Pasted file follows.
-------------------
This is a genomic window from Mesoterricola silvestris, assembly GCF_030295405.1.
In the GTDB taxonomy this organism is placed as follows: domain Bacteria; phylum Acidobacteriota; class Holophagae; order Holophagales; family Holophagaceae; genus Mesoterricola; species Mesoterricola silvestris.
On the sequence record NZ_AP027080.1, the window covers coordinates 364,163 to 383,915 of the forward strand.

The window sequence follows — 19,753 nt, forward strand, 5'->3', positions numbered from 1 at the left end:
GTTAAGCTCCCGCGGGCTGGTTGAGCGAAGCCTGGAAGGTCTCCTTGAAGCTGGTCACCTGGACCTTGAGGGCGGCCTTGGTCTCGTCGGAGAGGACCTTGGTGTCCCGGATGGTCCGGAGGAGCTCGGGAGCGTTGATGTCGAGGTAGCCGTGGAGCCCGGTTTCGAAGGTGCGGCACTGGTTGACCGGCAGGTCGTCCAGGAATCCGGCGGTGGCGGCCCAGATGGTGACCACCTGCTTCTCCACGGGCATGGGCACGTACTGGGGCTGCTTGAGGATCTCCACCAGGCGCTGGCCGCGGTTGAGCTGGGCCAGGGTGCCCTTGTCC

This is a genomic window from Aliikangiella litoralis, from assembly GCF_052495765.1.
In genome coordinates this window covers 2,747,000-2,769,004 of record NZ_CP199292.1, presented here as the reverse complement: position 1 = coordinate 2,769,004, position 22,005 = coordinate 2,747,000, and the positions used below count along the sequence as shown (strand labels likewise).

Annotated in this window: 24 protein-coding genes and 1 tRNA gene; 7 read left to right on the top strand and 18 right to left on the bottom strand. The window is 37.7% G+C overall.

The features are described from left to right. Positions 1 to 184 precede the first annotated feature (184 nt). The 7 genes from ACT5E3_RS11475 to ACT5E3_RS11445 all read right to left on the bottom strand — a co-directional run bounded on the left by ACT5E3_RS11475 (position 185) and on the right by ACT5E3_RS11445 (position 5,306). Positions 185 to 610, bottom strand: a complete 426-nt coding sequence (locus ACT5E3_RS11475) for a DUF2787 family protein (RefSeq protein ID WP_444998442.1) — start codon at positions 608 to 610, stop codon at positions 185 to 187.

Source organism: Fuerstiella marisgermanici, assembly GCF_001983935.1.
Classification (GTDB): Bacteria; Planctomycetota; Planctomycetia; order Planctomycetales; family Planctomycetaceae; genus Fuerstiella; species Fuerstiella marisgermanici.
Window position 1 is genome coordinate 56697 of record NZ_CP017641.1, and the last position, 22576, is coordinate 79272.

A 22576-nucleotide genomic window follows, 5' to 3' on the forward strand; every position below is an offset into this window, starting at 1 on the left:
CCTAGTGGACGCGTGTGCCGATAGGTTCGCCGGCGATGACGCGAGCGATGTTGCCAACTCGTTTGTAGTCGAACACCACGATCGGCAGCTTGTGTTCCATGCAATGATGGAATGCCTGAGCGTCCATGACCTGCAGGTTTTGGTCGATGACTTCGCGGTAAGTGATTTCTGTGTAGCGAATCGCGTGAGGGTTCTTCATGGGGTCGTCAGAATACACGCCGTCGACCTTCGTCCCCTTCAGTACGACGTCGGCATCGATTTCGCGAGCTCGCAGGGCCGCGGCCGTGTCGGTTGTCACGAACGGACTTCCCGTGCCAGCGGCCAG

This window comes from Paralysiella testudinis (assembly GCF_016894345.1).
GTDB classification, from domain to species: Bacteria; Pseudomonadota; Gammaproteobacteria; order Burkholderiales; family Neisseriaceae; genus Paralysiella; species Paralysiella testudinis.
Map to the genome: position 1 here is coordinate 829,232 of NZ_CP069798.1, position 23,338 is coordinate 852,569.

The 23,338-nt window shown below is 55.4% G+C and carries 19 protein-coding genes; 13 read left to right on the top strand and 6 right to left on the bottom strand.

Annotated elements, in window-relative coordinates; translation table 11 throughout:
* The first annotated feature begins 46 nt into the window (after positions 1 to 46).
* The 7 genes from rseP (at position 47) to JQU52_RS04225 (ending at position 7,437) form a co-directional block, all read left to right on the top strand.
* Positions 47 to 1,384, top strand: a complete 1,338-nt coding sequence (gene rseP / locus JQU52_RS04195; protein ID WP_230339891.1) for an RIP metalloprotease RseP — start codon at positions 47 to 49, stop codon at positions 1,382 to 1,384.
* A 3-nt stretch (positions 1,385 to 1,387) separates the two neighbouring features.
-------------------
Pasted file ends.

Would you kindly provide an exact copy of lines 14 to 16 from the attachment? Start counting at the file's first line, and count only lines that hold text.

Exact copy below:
CCTAGTGGACGCGTGTGCCGATAGGTTCGCCGGCGATGACGCGAGCGATGTTGCCAACTCGTTTGTAGTCGAACACCACGATCGGCAGCTTGTGTTCCATGCAATGATGGAATGCCTGAGCGTCCATGACCTGCAGGTTTTGGTCGATGACTTCGCGGTAAGTGATTTCTGTGTAGCGAATCGCGTGAGGGTTCTTCATGGGGTCGTCAGAATACACGCCGTCGACCTTCGTCCCCTTCAGTACGACGTCGGCATCGATTTCGCGAGCTCGCAGGGCCGCGGCCGTGTCGGTTGTCACGAACGGACTTCCCGTGCCAGCGGCCAG

This window comes from Paralysiella testudinis (assembly GCF_016894345.1).
GTDB classification, from domain to species: Bacteria; Pseudomonadota; Gammaproteobacteria; order Burkholderiales; family Neisseriaceae; genus Paralysiella; species Paralysiella testudinis.